New wizard window 830 is a dialog window that provides a user with the opportunity to create a new file, such as new class diagram 832, new sequence diagram 834, Java™ class 836, or J unit test cases 838. New wizard window is a separate feature defined by a user interface container, such as user interface container 380 of FIG. 3. New class diagram 832, new sequence diagram 834, Java™ class 836, or J unit test cases 838 are features that can be selected by a user. New wizard window 830 also includes “OK” button 840 and “Cancel” button 850. “OK” button 840 allows a user to accept the feature selected in new wizard 830. “Cancel” button 850 allows a user to abort a selection.

Developer graphical user interface 800 is not limited to the illustrative embodiment. Depending upon the amount of customization, developer graphical user interface 800 may have more or less windows and choices within each window. Developer graphical user interface 800 may also vary depending on the defaults provided by the application or plug-in. Developer graphical user interface 800 is provided for illustrative purposes only and not meant to limit the illustrative embodiment.

FIG. 9 illustrates a customization application in accordance with an illustrative embodiment. Customization application 900 is an application that enables a user to create a customized database. Customization application 900 is similar to customization application 370 of FIG. 3.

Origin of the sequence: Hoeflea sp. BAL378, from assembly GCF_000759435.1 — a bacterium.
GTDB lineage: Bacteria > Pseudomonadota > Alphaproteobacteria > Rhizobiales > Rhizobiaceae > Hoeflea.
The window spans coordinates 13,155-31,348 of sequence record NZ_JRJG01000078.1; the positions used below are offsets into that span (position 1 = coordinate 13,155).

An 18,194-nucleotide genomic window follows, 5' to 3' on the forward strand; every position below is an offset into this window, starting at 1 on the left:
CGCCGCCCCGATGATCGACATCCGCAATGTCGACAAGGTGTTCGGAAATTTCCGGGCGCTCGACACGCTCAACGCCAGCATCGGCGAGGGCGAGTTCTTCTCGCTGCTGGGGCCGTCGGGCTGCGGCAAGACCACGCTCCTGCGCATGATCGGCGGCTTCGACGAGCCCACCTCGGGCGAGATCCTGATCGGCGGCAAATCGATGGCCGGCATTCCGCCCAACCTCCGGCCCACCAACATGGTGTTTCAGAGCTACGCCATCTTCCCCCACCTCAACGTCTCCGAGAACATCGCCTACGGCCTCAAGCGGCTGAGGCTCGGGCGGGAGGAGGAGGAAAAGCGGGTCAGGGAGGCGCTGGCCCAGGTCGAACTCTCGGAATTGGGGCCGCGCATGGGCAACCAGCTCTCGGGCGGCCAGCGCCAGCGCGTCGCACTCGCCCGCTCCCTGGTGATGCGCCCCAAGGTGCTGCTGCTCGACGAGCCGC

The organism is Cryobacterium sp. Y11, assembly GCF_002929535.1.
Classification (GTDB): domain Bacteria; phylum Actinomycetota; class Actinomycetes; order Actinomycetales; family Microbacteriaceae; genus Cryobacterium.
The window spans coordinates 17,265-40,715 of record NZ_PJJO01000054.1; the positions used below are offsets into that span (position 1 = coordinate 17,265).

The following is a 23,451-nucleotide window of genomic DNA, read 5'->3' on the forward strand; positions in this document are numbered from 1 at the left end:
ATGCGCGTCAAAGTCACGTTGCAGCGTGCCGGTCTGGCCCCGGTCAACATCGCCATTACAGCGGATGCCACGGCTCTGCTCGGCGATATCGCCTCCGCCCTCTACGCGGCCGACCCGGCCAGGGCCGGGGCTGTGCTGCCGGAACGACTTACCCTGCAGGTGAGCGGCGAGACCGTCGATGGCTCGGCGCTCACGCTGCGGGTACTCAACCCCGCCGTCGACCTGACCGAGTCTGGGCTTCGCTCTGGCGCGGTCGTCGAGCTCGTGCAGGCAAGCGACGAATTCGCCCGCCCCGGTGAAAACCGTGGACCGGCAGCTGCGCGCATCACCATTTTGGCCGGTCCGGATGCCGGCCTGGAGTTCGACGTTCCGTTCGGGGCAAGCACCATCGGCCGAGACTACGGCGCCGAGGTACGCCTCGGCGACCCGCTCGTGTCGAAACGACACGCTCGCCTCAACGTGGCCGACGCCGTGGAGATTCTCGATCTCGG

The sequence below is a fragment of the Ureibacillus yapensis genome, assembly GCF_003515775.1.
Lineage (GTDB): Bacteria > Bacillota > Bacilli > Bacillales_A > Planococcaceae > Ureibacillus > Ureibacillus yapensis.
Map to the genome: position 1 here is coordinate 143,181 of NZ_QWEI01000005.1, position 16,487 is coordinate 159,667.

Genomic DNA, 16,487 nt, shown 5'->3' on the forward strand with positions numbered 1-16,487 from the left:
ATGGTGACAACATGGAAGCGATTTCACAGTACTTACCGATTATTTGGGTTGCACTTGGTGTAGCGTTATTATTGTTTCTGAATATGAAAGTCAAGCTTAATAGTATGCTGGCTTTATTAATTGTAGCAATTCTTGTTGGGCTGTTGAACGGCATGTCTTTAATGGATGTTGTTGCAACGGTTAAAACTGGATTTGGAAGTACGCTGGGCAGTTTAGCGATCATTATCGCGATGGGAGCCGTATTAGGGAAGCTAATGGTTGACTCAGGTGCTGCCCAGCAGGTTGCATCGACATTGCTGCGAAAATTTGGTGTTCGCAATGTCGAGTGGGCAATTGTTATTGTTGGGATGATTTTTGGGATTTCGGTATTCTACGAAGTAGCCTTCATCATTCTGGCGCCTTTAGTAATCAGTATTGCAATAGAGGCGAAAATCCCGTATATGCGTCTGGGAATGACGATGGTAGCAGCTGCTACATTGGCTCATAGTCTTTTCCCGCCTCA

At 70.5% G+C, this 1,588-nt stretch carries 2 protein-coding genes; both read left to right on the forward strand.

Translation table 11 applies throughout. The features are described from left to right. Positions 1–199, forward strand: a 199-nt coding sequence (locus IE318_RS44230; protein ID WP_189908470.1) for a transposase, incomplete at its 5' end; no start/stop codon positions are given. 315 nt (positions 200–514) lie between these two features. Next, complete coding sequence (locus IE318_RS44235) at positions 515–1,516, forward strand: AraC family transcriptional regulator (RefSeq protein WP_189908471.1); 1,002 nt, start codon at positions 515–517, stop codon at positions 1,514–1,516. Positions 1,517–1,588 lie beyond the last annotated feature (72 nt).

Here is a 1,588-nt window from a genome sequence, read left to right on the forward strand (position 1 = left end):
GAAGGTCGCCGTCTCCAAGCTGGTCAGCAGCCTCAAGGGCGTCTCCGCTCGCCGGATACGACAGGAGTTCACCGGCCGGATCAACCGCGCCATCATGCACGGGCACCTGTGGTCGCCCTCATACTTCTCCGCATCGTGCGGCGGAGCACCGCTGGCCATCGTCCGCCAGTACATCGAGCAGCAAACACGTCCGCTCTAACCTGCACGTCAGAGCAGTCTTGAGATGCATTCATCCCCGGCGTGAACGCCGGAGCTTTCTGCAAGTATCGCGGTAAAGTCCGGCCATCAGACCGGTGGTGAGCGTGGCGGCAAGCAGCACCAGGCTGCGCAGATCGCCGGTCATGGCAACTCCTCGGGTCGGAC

In the illustrative embodiment, customization application 900 includes customized role database 910, default roles and functions 920, algorithm to create customization 930, and algorithm to update database 940. A user interacts with user interface 950, often through the use of a keyboard or mouse, to create customized role database 910. Customized role database 910 is the database of user roles and associated functions created by a user using customization application 900. Customized role database 910 can be a table, a flat file, an Extensible Markup Language (XML) file, a relational database management system, or any combination thereof. Customized user role table 400 of FIG. 4 is an illustrative embodiment of customized role database 910.

Customization application 900 reads the default roles and functions 920 from the application and the plug-ins. Default roles and functions 920 is a list of user roles and associated functions residing in an application or plug-in. To create customized role database 910, a user modifies or changes the default roles and functions. For example, a user may modify which function is associated with a particular user role or delete a particular function for a user role. In another embodiment, a user may choose to change the names of the default role or function to match the roles within a business organization. Each modification and change is saved and eventually forms customized role database 910. The user can further modify any customized database as often as desired.